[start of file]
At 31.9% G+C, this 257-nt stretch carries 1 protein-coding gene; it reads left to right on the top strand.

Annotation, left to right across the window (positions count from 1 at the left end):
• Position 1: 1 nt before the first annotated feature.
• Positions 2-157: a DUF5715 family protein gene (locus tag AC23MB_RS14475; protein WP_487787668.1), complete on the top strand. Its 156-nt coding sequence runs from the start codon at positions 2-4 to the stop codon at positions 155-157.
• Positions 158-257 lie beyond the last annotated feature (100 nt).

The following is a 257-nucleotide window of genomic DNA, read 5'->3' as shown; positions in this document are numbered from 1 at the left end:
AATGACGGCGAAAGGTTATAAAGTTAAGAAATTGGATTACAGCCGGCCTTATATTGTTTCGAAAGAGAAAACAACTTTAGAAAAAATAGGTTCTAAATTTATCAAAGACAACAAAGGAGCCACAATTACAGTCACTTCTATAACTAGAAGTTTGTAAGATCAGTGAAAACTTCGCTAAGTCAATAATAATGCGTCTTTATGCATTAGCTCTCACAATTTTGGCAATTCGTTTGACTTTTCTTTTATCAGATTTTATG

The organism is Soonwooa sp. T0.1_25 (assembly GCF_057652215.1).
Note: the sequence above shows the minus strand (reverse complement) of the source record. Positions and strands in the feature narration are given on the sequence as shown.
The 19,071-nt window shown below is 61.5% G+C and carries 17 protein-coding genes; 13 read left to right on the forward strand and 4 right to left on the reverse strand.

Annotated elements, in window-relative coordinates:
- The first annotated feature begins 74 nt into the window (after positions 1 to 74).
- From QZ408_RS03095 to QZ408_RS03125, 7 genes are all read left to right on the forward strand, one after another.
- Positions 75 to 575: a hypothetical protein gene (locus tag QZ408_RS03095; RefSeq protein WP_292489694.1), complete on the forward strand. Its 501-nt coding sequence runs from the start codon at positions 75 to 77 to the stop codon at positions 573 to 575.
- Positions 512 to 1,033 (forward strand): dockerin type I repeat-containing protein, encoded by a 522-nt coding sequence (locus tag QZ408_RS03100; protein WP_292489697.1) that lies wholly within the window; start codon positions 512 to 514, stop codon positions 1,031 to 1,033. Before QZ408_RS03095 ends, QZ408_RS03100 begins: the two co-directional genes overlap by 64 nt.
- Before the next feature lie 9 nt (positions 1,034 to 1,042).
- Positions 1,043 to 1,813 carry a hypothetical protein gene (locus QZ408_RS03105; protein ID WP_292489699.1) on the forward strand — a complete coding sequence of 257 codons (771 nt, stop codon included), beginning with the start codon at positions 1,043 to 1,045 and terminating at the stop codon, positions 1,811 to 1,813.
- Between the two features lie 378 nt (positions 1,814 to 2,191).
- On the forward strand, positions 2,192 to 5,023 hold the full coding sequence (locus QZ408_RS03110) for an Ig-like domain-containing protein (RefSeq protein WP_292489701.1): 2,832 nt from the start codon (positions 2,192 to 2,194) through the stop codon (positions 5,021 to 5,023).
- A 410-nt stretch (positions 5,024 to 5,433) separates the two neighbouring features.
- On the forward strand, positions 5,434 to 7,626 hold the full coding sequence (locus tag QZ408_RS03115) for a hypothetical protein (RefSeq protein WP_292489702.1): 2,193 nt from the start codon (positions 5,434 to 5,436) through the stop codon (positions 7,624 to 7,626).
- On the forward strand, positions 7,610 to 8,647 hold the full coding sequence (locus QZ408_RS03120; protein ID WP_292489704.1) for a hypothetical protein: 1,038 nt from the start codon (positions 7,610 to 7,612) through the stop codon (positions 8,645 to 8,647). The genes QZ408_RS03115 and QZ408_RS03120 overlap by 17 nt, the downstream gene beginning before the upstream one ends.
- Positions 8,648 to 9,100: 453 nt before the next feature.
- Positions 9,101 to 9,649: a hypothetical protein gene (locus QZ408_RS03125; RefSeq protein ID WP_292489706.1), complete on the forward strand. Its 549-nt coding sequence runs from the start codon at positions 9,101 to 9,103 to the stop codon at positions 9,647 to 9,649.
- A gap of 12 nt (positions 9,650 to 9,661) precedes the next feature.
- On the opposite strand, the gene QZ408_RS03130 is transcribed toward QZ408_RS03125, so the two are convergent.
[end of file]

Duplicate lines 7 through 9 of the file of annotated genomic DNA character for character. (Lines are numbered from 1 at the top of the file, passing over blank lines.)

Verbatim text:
AATGACGGCGAAAGGTTATAAAGTTAAGAAATTGGATTACAGCCGGCCTTATATTGTTTCGAAAGAGAAAACAACTTTAGAAAAAATAGGTTCTAAATTTATCAAAGACAACAAAGGAGCCACAATTACAGTCACTTCTATAACTAGAAGTTTGTAAGATCAGTGAAAACTTCGCTAAGTCAATAATAATGCGTCTTTATGCATTAGCTCTCACAATTTTGGCAATTCGTTTGACTTTTCTTTTATCAGATTTTATG

The organism is Soonwooa sp. T0.1_25 (assembly GCF_057652215.1).
Note: the sequence above shows the minus strand (reverse complement) of the source record. Positions and strands in the feature narration are given on the sequence as shown.